#12 by Scott Wheeler/The Athletic
#4 by Dobber Prospects
#10 by TSN
What Scouts Are Saying
Wallstedt started off very well, as a rare first-year draft-eligible to not only play but also excel in the SHL. He fell off in the second half, but his body of work between junior, pro and international is quite strong. Wallstedt’s athletic toolkit doesn’t jump out at you immediately. He’s about 6-foot-3 and moves well but not at an elite level. What makes him such a good goaltender is his tremendous sense and puck-tracking ability. He makes the right read at a remarkably high frequency, with little unnecessary movement in net. Wallstedt can make a tough save when he needs to and has some lateral quickness, but it often seems like he doesn’t have to adjust his technique much on a given save, especially when the puck is in the high-percentage areas. In a sentence, Wallstedt projects as a quality NHL starting goaltender.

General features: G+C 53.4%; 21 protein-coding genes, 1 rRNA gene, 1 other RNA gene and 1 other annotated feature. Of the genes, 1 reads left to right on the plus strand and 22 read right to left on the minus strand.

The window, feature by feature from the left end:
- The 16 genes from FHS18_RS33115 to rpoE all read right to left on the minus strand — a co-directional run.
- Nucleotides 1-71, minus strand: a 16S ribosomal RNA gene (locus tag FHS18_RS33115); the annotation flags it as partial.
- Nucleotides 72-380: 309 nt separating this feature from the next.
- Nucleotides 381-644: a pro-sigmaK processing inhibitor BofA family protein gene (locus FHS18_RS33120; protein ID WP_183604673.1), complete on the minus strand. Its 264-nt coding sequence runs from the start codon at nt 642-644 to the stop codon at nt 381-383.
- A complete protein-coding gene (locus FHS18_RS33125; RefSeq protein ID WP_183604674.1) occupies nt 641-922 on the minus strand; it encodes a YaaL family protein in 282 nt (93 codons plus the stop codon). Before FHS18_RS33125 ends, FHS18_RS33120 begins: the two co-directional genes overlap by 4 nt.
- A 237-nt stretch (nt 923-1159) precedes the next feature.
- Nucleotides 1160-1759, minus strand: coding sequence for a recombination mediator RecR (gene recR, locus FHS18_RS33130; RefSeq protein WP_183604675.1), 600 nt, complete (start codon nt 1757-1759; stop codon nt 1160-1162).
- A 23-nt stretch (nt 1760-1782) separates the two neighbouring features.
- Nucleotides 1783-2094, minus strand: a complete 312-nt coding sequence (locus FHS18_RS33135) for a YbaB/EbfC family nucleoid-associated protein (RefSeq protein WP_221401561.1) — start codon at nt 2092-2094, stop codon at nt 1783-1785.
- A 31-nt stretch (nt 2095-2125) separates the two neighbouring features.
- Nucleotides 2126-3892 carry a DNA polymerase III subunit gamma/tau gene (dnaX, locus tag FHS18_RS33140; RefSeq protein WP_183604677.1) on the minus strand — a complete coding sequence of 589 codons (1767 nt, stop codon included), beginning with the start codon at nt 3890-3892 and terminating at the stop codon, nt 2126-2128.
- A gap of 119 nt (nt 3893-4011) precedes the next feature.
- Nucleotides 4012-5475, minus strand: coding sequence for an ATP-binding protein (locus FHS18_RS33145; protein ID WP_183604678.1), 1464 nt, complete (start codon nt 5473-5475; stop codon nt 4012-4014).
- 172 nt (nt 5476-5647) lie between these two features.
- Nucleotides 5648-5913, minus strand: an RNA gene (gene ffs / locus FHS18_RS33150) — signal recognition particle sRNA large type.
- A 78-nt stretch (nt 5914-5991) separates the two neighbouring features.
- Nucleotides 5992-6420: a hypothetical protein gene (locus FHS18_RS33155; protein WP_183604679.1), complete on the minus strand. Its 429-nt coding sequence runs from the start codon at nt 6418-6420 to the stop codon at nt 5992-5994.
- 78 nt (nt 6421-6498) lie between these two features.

The top goalie in this class has played right into the number one overall pick discussion. He’s performed exceptionally well in the SHL this season. His numbers have dropped a little bit since returning from the World Juniors, but do not let that fool you, he is as good as advertised. What makes him good? To start, Wallstedt uses his big frame to his advantage and blends that with really good positioning. However, it’s Wallstedt’s IQ and understanding of plays before they happen that make him the X-Factor every time he’s between the pipes. His use of the RVH and VH techniques is as good as it gets. Jesper Wallstedt has the potential to be one of the best goaltenders in the world.